• Filings by industry — Most filings were from registrants in the C&IP industry. TMT followed in terms of number and concentration of filings, which is not surprising given the scrutiny the industry has been under for some time regarding conflict minerals sourcing as well as alleged poor labor practices and manufacturing working conditions. Perhaps somewhat unexpected was the number of submissions of filings by FS industry registrants. For further analysis of conflict minerals filings by industry, see Deloitte’s Conflict Minerals site.

  • Filings — The majority of registrants (approximately 78 percent) included a CMR as an exhibit to their Form SD. Many registrants were unable to determine the country of origin after performing their RCOI and, as a result, went on to perform due diligence procedures, which in most cases resulted in the requirement to prepare a CMR and include it as an exhibit to the Form SD.

  • Executive signatory — The executive signatory of the Form SD was most commonly a finance executive. Many filings were also signed by a legal executive, including the general counsel or chief legal officer. Executive officer titles comprising the “Other” category vary by industry but generally included the following: corporate secretary, chief administrative officer, vice president, senior vice president, or executive vice president, and consisted of just under 100 CEO signatories.

  • Approach to CMR — The final rule describes steps two and three of the three-step disclosure process as discrete steps related to RCOI and due diligence measures, respectively; however, in practice separating the two steps was challenging for many registrants. Most registrants (approximately 53 percent) did not distinguish the two steps in their CMR. In addition, in approximately 49 percent of the CMRs filed, registrants intentionally separated the description of their due diligence design (generally by making an assertion about their design) from the description of due diligence measures performed (generally by using headings for each section). Further, approximately 47 percent of registrants used the steps in the Organisation for Economic Co-operation and Development’s Due Diligence Guidance for Responsible Supply Chains of Minerals from Conflict-Affected and High-Risk Areas (the “OECD Framework”) to organize their description of due diligence measures performed.3 We explore some potential implications of these practices below.

  • IPSAs — As expected, few registrants obtained IPSAs (only four were identified in the Form SDs filed with the SEC) since, as described in the SEC’s FAQs on conflict minerals issued on April 7, 2014, and the SEC staff’s subsequent statement on April 29, 2014, the requirement to obtain an IPSA rested only with those registrants that sourced from the region and voluntarily elected to describe any of their products as “DRC conflict free” in their CMR. However, we noted that one of the CMRs filed that included an IPSA report did not contain an explicit “DRC conflict free” declaration. Two of the IPSAs were attestation engagements performed by CPA firms, while the other two audits were performance audits performed by non-CPA firms. Only CPA firms can perform an attestation engagement; consequently, registrants engaging non-CPA firms must obtain a performance audit.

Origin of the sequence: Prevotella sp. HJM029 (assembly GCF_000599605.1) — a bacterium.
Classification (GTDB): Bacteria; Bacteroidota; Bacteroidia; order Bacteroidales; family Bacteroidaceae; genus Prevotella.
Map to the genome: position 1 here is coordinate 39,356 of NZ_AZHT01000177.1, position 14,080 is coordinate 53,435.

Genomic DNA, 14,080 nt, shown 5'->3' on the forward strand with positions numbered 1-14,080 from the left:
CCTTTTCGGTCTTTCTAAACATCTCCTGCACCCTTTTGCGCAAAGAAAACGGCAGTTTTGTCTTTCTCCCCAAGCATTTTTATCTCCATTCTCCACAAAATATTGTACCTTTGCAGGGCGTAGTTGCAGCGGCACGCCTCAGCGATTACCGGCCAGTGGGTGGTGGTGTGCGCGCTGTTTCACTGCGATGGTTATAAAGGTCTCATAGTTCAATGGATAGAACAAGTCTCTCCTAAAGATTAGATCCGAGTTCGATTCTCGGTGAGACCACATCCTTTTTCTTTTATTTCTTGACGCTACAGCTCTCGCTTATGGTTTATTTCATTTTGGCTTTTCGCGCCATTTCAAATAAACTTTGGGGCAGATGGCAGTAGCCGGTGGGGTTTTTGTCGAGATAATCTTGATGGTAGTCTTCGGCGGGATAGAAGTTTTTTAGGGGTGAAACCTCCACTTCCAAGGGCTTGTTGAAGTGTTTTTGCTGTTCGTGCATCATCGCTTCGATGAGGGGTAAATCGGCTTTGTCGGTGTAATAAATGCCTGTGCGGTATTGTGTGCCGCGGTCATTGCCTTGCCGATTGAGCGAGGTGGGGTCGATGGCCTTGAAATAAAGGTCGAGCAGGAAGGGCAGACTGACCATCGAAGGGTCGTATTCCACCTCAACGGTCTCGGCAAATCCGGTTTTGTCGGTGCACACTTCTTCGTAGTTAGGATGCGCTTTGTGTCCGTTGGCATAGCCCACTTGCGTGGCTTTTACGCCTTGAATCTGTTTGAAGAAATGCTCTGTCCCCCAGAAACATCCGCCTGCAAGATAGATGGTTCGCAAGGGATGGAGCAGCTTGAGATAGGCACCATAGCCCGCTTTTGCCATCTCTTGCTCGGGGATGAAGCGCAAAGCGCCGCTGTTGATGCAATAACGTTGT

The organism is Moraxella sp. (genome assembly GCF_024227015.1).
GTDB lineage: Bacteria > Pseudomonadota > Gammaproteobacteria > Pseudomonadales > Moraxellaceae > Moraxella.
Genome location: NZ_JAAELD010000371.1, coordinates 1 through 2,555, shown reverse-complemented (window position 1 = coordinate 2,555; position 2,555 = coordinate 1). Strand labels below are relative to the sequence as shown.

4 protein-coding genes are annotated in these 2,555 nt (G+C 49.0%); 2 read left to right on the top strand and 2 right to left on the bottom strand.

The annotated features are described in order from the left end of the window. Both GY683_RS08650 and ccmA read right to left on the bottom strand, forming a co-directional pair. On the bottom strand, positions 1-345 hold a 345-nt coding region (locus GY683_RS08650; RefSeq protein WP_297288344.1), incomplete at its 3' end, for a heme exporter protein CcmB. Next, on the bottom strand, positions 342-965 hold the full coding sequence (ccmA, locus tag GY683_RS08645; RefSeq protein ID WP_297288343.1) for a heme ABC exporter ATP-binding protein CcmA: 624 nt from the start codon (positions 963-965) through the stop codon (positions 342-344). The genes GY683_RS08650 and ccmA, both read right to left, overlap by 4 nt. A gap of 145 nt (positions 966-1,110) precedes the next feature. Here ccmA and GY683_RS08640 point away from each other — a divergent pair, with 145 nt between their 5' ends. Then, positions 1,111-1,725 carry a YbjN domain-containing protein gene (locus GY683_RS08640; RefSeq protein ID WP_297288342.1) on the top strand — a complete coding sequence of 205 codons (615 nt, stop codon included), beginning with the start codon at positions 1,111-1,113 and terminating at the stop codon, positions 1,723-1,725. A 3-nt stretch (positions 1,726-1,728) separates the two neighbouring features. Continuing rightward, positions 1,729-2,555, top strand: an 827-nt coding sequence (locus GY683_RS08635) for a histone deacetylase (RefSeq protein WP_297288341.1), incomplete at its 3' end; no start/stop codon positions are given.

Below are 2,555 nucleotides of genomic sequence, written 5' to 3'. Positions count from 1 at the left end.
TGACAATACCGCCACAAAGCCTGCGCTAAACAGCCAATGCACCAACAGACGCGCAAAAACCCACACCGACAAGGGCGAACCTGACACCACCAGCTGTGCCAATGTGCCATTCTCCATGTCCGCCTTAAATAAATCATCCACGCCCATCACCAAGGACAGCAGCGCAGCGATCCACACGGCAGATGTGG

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  • Editor’s Note: To conduct an examination attestation or a performance audit under GAGAS, the independent private sector auditor must:

    • Establish and maintain a system of quality control designed to provide reasonable assurance that the organization and its personnel comply with professional standards and applicable legal and regulatory requirements.
    • Have an external peer review performed by independent reviewers at least once every three years..

    Under GAGAS, practitioners are also required to maintain their professional competence through continuing professional education (CPE), including a set number of CPE hours in subjects directly related to government auditing, the government environment, or the specific or unique environment in which the audited entity operates.

  •  

  • Amended filings — As of the date of this publication, approximately nine registrants have amended their initial filings. The most common amendments included the addition of disclosures, such as identifying smelters and other details about the due diligence process. Other amendments were more administrative and included correcting dates in the filing or adding a signature.

Year 1 Approaches to the Form SD and the CMR

Our March 27, 2014, Heads Up, “Navigating Reporting Requirements for Form SD and Conflict Minerals Reports,” explored the disclosures that a registrant with conflict minerals that are necessary to the functionality or production of its products is required to include in its Form SD to be filed with the SEC — and the accompanying CMR — on the basis of possible scenarios that the registrant might encounter. The majority of registrants’ filings fell into the “DRC conflict undeterminable” category, whether registrants explicitly used this designation in their filings or not. The discussion below focuses on the requirements for these registrants.

Form SD